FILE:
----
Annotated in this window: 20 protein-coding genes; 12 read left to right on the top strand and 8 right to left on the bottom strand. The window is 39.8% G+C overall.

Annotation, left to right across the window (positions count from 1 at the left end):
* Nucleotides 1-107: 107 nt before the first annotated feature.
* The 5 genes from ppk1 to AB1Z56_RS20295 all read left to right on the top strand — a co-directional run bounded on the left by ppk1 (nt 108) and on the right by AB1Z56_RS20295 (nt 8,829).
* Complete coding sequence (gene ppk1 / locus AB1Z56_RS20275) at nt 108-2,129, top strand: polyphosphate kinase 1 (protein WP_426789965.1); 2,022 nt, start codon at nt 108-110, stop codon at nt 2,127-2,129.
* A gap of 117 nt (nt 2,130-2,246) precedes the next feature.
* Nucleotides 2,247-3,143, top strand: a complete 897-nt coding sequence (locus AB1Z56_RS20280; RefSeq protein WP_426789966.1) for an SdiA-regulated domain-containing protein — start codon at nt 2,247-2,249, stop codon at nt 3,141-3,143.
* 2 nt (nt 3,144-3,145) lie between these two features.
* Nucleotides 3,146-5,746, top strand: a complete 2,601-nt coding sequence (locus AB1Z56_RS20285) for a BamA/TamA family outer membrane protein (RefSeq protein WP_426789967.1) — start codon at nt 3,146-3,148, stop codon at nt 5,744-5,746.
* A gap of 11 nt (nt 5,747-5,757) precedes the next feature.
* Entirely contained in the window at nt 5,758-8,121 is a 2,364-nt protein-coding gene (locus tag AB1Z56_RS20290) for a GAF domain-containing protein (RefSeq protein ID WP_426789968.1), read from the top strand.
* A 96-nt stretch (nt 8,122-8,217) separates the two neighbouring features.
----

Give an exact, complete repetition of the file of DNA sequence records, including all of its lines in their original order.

Annotated in this window: 20 protein-coding genes; 12 read left to right on the top strand and 8 right to left on the bottom strand. The window is 39.8% G+C overall.

Annotation, left to right across the window (positions count from 1 at the left end):
* Nucleotides 1-107: 107 nt before the first annotated feature.
* The 5 genes from ppk1 to AB1Z56_RS20295 all read left to right on the top strand — a co-directional run bounded on the left by ppk1 (nt 108) and on the right by AB1Z56_RS20295 (nt 8,829).
* Complete coding sequence (gene ppk1 / locus AB1Z56_RS20275) at nt 108-2,129, top strand: polyphosphate kinase 1 (protein WP_426789965.1); 2,022 nt, start codon at nt 108-110, stop codon at nt 2,127-2,129.
* A gap of 117 nt (nt 2,130-2,246) precedes the next feature.
* Nucleotides 2,247-3,143, top strand: a complete 897-nt coding sequence (locus AB1Z56_RS20280; RefSeq protein WP_426789966.1) for an SdiA-regulated domain-containing protein — start codon at nt 2,247-2,249, stop codon at nt 3,141-3,143.
* 2 nt (nt 3,144-3,145) lie between these two features.
* Nucleotides 3,146-5,746, top strand: a complete 2,601-nt coding sequence (locus AB1Z56_RS20285) for a BamA/TamA family outer membrane protein (RefSeq protein WP_426789967.1) — start codon at nt 3,146-3,148, stop codon at nt 5,744-5,746.
* A gap of 11 nt (nt 5,747-5,757) precedes the next feature.
* Entirely contained in the window at nt 5,758-8,121 is a 2,364-nt protein-coding gene (locus tag AB1Z56_RS20290) for a GAF domain-containing protein (RefSeq protein ID WP_426789968.1), read from the top strand.
* A 96-nt stretch (nt 8,122-8,217) separates the two neighbouring features.